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Climate Change

Q&A: Why Kyoto’s Clean Development Mechanism is at a Crossroads

“The big picture is that the CDM is at a crossroads. The markets have collapsed” – Hugh Sealy, CDM Executive Board Chair. Credit: Wambi Michael/IPS

LIMA, Dec 4 2014 (IPS) - The U.N. mechanism for supporting carbon emissions projects in developing countries – the Clean Development Mechanism (CDM) – is in crisis as a result of a dramatic slump in the prices being paid for carbon credits.

The CDM, which deals in Certified Emission Reductions (CERs), is faced with possible collapse because demand in recent years from the principal buyers – countries tasked with emission reduction obligations under the Kyoto Protocol – has dropped, because emission reduction targets have not risen significantly and because economic growth has slowed.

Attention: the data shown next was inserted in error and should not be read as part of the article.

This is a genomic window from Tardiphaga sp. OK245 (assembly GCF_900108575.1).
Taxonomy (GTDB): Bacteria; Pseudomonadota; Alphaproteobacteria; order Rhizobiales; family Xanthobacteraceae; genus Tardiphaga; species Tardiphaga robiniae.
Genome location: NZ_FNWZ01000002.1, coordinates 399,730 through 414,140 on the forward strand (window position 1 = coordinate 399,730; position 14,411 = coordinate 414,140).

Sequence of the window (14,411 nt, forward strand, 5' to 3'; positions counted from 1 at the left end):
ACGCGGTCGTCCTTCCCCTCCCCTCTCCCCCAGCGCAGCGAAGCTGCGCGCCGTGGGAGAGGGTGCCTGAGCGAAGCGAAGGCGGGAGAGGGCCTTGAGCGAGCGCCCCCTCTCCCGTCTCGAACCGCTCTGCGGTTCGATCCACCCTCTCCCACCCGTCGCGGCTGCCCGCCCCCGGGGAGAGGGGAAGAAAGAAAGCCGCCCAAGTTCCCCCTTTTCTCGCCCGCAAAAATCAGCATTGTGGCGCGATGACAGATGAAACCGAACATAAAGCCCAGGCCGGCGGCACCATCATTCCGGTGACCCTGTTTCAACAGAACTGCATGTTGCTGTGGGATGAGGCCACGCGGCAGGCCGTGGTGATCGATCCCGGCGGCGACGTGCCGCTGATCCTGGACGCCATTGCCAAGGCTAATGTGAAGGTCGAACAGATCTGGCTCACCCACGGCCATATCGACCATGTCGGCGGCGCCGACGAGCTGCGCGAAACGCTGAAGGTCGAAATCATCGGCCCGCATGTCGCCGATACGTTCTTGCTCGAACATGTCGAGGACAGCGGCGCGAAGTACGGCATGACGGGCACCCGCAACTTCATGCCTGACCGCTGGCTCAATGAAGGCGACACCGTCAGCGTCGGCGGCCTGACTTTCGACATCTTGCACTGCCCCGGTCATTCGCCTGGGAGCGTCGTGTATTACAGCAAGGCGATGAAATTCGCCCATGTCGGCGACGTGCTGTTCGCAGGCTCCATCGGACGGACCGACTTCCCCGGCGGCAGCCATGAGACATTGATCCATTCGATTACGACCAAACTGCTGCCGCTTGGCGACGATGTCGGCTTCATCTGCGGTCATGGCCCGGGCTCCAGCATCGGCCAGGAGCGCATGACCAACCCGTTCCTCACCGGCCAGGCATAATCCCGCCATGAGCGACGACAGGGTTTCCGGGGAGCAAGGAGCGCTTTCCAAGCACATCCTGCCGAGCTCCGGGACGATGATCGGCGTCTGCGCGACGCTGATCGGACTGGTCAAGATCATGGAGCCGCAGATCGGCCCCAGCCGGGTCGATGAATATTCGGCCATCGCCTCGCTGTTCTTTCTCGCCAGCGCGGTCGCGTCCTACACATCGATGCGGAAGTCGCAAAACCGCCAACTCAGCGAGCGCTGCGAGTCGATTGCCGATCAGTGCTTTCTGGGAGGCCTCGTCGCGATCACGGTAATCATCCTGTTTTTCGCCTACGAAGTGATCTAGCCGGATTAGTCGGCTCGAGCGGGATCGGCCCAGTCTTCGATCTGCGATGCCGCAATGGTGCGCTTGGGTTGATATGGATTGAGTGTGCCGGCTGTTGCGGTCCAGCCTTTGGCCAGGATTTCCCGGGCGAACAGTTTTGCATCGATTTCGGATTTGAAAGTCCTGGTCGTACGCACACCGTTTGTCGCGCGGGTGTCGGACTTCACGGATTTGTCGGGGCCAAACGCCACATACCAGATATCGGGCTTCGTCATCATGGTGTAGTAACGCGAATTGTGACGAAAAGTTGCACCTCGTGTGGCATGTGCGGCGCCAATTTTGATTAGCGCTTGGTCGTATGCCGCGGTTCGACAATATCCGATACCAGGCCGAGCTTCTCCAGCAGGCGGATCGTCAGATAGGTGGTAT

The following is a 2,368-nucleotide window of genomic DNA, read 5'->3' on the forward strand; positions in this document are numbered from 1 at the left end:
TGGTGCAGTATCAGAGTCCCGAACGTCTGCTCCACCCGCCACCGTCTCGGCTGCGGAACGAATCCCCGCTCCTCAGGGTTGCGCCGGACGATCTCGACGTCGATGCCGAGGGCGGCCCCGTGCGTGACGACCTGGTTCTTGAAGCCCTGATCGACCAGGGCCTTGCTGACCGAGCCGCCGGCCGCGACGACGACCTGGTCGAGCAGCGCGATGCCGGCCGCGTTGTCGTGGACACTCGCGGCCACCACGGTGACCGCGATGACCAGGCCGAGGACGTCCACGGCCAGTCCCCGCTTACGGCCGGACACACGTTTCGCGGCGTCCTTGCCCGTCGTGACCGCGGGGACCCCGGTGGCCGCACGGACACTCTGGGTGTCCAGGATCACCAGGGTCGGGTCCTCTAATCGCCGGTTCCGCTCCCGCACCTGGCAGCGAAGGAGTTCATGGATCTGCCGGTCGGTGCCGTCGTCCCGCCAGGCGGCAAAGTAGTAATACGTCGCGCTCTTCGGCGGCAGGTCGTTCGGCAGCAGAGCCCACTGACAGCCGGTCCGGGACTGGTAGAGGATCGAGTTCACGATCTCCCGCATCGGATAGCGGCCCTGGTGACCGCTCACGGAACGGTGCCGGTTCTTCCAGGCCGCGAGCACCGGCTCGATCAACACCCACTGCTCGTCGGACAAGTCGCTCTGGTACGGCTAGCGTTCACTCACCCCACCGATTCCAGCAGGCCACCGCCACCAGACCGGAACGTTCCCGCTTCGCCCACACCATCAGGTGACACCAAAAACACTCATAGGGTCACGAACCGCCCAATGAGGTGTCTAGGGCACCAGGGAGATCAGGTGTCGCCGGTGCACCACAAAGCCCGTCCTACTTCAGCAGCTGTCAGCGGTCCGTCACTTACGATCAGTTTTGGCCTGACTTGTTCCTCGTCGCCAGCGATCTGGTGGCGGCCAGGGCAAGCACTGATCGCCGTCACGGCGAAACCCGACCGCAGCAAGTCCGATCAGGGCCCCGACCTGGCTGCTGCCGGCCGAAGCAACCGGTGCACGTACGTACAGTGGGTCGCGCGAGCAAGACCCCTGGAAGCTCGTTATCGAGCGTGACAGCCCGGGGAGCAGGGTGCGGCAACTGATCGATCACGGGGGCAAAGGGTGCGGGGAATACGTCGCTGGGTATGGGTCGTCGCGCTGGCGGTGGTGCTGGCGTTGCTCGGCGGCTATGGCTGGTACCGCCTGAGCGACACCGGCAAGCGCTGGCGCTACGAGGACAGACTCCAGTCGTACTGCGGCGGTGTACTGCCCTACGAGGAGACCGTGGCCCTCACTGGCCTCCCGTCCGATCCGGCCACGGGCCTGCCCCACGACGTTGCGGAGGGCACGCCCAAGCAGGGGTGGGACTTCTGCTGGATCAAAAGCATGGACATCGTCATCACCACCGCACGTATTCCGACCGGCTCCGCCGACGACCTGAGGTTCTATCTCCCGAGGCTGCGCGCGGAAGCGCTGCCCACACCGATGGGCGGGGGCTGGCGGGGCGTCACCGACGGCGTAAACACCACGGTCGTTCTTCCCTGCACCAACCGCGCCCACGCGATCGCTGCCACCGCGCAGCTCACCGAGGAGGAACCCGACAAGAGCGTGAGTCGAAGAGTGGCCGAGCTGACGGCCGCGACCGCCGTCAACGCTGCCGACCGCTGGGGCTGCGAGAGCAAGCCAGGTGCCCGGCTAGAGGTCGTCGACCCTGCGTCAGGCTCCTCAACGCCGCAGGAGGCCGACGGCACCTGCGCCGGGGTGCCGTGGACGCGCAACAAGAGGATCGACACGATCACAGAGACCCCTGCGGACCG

“The mechanism [Clean Development Mechanism] has so far led to the registration of 7,800 projects and programmes across 107 developing countries with hundreds of billions of dollars in investment, resulting in 1.5 billion fewer tonnes of greenhouse gases entering the atmosphere” – Hugh Sealy, CDM Executive Board Chair

The CDM Executive Board and its members at the ongoing (Dec. 1-12) U.N. Climate Change Conference in Lima, Peru, have been trying to convince negotiators there to renew their commitment to the mechanism, which has existed for the last ten years. Hugh Sealy, Chair of the CDM, answered questions from IPS on what has gone wrong and what needs to be done.

Q:  Can you give us the big picture of the Clean Development Mechanism today?

A:  The big picture is that the CDM is at a crossroads. The markets have collapsed. The price of CERs has fallen to about 0.30 a dollar compared with over 30 dollars five years ago.

Q:  What has been achieved so far?